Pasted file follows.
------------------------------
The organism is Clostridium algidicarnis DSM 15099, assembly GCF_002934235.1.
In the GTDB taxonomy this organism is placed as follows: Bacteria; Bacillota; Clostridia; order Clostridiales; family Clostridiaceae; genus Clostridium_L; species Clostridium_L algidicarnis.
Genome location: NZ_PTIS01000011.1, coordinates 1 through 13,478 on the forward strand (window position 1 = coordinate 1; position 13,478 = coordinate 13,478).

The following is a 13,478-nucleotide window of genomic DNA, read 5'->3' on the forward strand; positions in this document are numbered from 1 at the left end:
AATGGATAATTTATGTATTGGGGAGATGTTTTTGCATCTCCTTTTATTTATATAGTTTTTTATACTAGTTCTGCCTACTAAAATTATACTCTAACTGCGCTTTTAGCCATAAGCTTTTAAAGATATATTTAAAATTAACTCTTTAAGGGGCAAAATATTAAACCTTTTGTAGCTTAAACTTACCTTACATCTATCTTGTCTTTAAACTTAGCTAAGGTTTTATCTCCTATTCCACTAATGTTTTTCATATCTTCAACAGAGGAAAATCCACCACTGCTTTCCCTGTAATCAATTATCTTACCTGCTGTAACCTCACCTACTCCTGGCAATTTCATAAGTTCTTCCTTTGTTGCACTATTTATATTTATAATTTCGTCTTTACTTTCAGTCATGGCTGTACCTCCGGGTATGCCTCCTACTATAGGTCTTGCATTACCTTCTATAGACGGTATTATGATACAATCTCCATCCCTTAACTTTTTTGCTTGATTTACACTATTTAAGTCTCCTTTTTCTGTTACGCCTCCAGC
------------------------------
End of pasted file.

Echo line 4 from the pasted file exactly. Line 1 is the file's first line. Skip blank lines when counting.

The following is a 13,478-nucleotide window of genomic DNA, read 5'->3' on the forward strand; positions in this document are numbered from 1 at the left end: